This is my first post to the forum, thanks for having me. I am new to gravel riding and am actually picking up my new bike tomorrow (Niner RLT steel) and super stoked. Living in rainy Oregon though, I am not new to trainers. I have been using them on and off for 20 years and have tried most styles. That said, I have not ridden a gravel bike on one, but I started using a trainer with MTBs. I quickly learned that with mountain bikes at least, slicks are the way to go. I don't know how a gravel tire would perform on a trainer and it depends on the trainer type. I have used standard trainers with the back tire on a hydraulic wheel, I sometimes use rollers which are amazing for improving bike handling skills and I currently use a "smart" trainer, the one I use is the Wahoo Kickr. The Kickr is just amazing, but it costs $1000+ so it's not for everyone. There are other smart trainers out there for little less but the Kickr is the best out there imo. Smart means that it has an integral power meter and links to your laptop and runs a bunch of training apps like Zwift or Trainer Road. A lot of people get bored to death on trainers and can't last 30 minutes. An interactive training app (Trainer Road) or social media type app where you ride against/with people from all over the world (Zwift) really helps keep things interesting. You can also just get a standard trainer and watch cycling vids/crank tunes but I have found that the smart trainers have increased my fitness a ton. It's been great having a structured workout in my garage.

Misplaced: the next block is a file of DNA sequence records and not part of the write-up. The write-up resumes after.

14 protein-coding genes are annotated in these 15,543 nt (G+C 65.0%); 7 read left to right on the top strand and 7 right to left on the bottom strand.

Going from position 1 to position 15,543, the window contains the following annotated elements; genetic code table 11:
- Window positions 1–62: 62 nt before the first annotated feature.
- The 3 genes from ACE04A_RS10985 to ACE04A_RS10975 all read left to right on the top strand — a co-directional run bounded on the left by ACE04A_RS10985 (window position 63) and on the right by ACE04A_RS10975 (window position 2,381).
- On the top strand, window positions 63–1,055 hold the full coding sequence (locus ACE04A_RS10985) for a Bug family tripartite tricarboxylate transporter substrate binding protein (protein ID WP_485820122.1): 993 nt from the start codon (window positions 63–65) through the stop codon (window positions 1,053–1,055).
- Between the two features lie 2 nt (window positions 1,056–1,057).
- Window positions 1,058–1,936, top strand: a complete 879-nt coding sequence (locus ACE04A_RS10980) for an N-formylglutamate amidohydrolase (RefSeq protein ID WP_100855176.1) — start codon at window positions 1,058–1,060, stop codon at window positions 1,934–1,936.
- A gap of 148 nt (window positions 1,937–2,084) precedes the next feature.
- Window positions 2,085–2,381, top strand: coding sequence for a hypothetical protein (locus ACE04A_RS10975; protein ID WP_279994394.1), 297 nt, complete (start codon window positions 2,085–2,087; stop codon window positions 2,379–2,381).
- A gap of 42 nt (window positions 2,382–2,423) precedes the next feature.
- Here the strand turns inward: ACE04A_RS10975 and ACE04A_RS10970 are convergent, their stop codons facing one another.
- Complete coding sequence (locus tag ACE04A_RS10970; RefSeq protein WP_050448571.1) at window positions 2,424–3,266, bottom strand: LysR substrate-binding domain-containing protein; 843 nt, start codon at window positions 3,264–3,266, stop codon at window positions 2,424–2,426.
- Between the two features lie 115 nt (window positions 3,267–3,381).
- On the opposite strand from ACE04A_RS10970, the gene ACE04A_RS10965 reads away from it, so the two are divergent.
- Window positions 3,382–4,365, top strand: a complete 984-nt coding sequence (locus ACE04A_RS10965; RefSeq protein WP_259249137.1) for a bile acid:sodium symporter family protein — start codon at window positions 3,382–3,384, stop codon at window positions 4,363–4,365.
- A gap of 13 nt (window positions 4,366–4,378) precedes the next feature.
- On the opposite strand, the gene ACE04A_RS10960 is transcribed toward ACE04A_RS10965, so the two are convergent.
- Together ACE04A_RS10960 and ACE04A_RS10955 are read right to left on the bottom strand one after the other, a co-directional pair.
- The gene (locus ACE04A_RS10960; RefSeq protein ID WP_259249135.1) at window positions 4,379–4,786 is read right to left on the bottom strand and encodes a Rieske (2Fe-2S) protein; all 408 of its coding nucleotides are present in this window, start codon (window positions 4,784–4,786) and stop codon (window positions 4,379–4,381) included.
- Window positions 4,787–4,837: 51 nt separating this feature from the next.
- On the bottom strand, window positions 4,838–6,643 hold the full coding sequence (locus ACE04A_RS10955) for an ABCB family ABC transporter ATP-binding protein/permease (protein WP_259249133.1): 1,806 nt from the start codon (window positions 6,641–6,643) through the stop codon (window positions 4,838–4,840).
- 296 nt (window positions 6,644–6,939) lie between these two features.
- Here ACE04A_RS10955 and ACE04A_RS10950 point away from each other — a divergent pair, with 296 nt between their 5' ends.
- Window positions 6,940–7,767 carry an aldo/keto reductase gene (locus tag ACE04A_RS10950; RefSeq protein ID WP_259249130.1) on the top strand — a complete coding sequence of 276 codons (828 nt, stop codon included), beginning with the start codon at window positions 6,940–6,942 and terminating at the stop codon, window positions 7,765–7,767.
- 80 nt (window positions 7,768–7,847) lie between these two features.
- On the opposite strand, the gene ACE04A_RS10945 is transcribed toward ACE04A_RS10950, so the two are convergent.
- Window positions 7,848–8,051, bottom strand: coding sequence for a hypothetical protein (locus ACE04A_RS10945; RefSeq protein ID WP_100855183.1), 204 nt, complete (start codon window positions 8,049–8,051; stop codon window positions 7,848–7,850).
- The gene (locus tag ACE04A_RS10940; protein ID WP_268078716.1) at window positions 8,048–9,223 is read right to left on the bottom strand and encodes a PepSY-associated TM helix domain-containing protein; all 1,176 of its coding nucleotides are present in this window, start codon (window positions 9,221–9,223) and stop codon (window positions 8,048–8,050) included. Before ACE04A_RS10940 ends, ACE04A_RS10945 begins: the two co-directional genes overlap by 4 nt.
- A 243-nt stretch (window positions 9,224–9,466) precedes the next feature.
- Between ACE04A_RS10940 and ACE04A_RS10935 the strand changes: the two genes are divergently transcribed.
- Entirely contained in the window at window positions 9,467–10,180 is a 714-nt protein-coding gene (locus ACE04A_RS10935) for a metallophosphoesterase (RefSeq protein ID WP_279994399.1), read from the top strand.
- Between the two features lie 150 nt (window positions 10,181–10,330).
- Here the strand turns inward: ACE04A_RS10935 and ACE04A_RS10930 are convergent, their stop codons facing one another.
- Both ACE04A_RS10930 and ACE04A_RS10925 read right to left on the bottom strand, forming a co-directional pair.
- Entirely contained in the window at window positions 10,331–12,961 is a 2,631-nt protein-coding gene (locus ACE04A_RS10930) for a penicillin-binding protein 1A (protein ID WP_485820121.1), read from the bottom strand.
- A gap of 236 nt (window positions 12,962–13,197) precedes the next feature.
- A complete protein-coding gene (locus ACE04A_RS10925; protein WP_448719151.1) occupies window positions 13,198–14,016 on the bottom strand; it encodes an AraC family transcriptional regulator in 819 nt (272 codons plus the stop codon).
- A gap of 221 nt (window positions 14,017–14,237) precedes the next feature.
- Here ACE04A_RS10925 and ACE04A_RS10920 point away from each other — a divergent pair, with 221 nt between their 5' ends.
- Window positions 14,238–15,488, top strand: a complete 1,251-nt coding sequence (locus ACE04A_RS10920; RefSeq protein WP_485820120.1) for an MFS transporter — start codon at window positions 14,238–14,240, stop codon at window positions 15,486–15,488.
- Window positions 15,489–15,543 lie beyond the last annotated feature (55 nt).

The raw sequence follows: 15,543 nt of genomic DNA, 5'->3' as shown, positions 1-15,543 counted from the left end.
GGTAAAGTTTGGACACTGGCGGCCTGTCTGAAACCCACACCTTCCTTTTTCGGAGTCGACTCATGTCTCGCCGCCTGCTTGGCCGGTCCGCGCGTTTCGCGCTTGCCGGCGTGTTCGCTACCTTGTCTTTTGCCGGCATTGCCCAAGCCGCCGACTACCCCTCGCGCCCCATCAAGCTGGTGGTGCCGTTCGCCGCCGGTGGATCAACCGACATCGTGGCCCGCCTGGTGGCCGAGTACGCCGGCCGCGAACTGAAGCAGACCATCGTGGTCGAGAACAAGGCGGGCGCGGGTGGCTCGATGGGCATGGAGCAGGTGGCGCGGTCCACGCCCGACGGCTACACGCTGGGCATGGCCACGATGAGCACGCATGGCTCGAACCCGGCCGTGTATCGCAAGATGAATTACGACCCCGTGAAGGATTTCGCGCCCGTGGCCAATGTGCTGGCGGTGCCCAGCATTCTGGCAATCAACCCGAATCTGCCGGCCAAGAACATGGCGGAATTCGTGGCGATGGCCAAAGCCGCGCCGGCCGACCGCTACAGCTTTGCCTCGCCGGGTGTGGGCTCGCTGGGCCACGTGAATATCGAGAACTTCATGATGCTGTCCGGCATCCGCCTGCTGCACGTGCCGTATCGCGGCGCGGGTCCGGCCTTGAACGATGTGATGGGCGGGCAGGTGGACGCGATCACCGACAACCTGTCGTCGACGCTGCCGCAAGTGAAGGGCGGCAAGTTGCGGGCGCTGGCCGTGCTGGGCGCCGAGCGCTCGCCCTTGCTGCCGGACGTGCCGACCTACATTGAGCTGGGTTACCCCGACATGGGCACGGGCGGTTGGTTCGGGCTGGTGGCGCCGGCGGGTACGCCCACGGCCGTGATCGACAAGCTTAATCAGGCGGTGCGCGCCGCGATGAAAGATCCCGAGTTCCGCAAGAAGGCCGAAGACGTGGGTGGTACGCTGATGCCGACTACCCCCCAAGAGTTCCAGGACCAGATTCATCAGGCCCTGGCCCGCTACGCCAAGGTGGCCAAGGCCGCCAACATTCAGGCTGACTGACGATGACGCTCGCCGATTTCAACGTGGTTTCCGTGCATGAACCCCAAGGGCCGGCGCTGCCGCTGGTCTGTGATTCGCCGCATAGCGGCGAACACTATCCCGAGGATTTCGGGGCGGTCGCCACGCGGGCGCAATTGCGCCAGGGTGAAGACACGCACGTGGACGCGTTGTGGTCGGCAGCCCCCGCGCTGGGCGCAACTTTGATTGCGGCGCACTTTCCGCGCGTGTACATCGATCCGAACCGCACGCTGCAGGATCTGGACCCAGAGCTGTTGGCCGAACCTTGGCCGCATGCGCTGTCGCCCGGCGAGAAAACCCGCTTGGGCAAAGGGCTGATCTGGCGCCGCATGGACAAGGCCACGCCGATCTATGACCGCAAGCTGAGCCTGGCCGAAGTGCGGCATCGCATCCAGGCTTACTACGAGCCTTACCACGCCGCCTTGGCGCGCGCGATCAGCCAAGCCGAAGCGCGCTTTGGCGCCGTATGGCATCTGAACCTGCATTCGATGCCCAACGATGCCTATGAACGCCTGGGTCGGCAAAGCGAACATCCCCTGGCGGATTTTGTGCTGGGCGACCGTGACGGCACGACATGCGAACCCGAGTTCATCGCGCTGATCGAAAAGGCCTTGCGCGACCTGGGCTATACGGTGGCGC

So long story long, trainers are not for everyone, but for me they work great because I can ride super early in the morning (rain or shine) and if you can stick with a structured program (intervals) you can get an incredible workout in an hour. The Kickr is the best but it's not cheap, that;s for sure. I also have a basic Tacx stationary trainer and fwiw, they make some good ones too. For rollers, e-motion Inside Ride are the best and really provide a realistic road feel.
Thanks - good post. The Kickr and Lemond trainers, and similar are a good, but expensive idea. You remove your back wheel and hitch your bike to a device with a compatible cluster. This means you wont destroy tires or have to worry about wheel compatibility. These devices also, depending on price, include monitors and real time measurement- even power- for analysis and download to your computer. If however, $1,000+ isn't in your budget, you may want to consider trainers like the Kurt Kinetic road machine. You would likely have to install smooth tires- or even purchase a second wheel to use on the trainer. But, you can buy an inexpensive wheel and tire for this purpose, and still be ahead in cost. Frankly, if I were still racing, I would probably purchase a Lemond or Kickr. But I jus did an interval workout on my 12 year old Kurt Kinetic this afternoon. More than OK for me.